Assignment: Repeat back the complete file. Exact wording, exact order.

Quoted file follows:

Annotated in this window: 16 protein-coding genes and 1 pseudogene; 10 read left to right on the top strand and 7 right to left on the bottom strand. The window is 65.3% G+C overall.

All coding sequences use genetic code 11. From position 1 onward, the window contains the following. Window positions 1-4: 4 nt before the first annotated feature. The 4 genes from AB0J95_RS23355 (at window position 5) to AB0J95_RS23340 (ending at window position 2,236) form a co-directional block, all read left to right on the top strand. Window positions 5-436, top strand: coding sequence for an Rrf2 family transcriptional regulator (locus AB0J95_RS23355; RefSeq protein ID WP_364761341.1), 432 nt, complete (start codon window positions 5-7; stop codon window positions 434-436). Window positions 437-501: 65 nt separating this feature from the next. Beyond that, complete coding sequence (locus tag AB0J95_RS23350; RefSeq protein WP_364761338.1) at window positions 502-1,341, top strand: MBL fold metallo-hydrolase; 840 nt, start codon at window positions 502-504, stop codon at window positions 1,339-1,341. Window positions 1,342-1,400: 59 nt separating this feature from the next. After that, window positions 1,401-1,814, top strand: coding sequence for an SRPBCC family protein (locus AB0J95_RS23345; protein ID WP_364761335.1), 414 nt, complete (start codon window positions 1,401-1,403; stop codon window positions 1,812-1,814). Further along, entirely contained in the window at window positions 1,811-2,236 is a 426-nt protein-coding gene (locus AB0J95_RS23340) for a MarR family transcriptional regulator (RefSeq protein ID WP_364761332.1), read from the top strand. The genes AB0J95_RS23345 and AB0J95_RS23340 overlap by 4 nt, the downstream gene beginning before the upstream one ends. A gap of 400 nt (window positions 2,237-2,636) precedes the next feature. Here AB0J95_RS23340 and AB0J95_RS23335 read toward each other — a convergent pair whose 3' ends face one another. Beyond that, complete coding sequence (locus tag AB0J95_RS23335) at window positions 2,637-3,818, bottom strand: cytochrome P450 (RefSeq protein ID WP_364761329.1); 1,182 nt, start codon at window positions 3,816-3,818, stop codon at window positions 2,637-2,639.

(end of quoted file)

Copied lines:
Annotated in this window: 16 protein-coding genes and 1 pseudogene; 10 read left to right on the top strand and 7 right to left on the bottom strand. The window is 65.3% G+C overall.

All coding sequences use genetic code 11. From position 1 onward, the window contains the following. Window positions 1-4: 4 nt before the first annotated feature. The 4 genes from AB0J95_RS23355 (at window position 5) to AB0J95_RS23340 (ending at window position 2,236) form a co-directional block, all read left to right on the top strand. Window positions 5-436, top strand: coding sequence for an Rrf2 family transcriptional regulator (locus AB0J95_RS23355; RefSeq protein ID WP_364761341.1), 432 nt, complete (start codon window positions 5-7; stop codon window positions 434-436). Window positions 437-501: 65 nt separating this feature from the next. Beyond that, complete coding sequence (locus tag AB0J95_RS23350; RefSeq protein WP_364761338.1) at window positions 502-1,341, top strand: MBL fold metallo-hydrolase; 840 nt, start codon at window positions 502-504, stop codon at window positions 1,339-1,341. Window positions 1,342-1,400: 59 nt separating this feature from the next. After that, window positions 1,401-1,814, top strand: coding sequence for an SRPBCC family protein (locus AB0J95_RS23345; protein ID WP_364761335.1), 414 nt, complete (start codon window positions 1,401-1,403; stop codon window positions 1,812-1,814). Further along, entirely contained in the window at window positions 1,811-2,236 is a 426-nt protein-coding gene (locus AB0J95_RS23340) for a MarR family transcriptional regulator (RefSeq protein ID WP_364761332.1), read from the top strand. The genes AB0J95_RS23345 and AB0J95_RS23340 overlap by 4 nt, the downstream gene beginning before the upstream one ends. A gap of 400 nt (window positions 2,237-2,636) precedes the next feature. Here AB0J95_RS23340 and AB0J95_RS23335 read toward each other — a convergent pair whose 3' ends face one another. Beyond that, complete coding sequence (locus tag AB0J95_RS23335) at window positions 2,637-3,818, bottom strand: cytochrome P450 (RefSeq protein ID WP_364761329.1); 1,182 nt, start codon at window positions 3,816-3,818, stop codon at window positions 2,637-2,639.